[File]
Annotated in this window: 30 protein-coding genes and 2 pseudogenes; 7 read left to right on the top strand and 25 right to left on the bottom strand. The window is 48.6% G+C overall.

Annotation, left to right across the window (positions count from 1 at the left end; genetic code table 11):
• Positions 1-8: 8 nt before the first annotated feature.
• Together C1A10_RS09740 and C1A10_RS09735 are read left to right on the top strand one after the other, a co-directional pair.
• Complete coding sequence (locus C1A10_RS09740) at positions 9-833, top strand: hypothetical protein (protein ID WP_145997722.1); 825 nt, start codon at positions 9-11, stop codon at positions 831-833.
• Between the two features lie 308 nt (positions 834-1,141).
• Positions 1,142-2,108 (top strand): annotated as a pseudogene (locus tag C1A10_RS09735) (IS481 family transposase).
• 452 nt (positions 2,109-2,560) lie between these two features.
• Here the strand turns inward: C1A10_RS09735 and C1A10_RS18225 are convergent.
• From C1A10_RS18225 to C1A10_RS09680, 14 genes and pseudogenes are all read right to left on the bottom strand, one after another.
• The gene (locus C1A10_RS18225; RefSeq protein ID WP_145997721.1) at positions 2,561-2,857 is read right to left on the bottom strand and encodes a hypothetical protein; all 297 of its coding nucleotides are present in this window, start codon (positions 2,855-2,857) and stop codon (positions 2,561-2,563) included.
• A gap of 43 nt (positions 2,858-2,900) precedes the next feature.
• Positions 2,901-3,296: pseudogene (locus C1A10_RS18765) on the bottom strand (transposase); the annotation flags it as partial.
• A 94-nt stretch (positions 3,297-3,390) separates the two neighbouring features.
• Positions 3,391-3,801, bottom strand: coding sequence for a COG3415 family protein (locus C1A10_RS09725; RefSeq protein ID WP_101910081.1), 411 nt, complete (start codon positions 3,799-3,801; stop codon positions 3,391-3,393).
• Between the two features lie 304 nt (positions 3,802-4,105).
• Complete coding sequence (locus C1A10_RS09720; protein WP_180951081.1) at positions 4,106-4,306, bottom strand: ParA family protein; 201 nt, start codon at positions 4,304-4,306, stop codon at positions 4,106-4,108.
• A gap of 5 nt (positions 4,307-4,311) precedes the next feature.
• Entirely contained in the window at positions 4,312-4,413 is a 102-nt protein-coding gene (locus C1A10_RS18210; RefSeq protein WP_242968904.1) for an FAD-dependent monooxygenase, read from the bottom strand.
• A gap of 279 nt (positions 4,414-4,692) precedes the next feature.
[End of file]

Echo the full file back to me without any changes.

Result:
Annotated in this window: 30 protein-coding genes and 2 pseudogenes; 7 read left to right on the top strand and 25 right to left on the bottom strand. The window is 48.6% G+C overall.

Annotation, left to right across the window (positions count from 1 at the left end; genetic code table 11):
• Positions 1-8: 8 nt before the first annotated feature.
• Together C1A10_RS09740 and C1A10_RS09735 are read left to right on the top strand one after the other, a co-directional pair.
• Complete coding sequence (locus C1A10_RS09740) at positions 9-833, top strand: hypothetical protein (protein ID WP_145997722.1); 825 nt, start codon at positions 9-11, stop codon at positions 831-833.
• Between the two features lie 308 nt (positions 834-1,141).
• Positions 1,142-2,108 (top strand): annotated as a pseudogene (locus tag C1A10_RS09735) (IS481 family transposase).
• 452 nt (positions 2,109-2,560) lie between these two features.
• Here the strand turns inward: C1A10_RS09735 and C1A10_RS18225 are convergent.
• From C1A10_RS18225 to C1A10_RS09680, 14 genes and pseudogenes are all read right to left on the bottom strand, one after another.
• The gene (locus C1A10_RS18225; RefSeq protein ID WP_145997721.1) at positions 2,561-2,857 is read right to left on the bottom strand and encodes a hypothetical protein; all 297 of its coding nucleotides are present in this window, start codon (positions 2,855-2,857) and stop codon (positions 2,561-2,563) included.
• A gap of 43 nt (positions 2,858-2,900) precedes the next feature.
• Positions 2,901-3,296: pseudogene (locus C1A10_RS18765) on the bottom strand (transposase); the annotation flags it as partial.
• A 94-nt stretch (positions 3,297-3,390) separates the two neighbouring features.
• Positions 3,391-3,801, bottom strand: coding sequence for a COG3415 family protein (locus C1A10_RS09725; RefSeq protein ID WP_101910081.1), 411 nt, complete (start codon positions 3,799-3,801; stop codon positions 3,391-3,393).
• Between the two features lie 304 nt (positions 3,802-4,105).
• Complete coding sequence (locus C1A10_RS09720; protein WP_180951081.1) at positions 4,106-4,306, bottom strand: ParA family protein; 201 nt, start codon at positions 4,304-4,306, stop codon at positions 4,106-4,108.
• A gap of 5 nt (positions 4,307-4,311) precedes the next feature.
• Entirely contained in the window at positions 4,312-4,413 is a 102-nt protein-coding gene (locus C1A10_RS18210; RefSeq protein WP_242968904.1) for an FAD-dependent monooxygenase, read from the bottom strand.
• A gap of 279 nt (positions 4,414-4,692) precedes the next feature.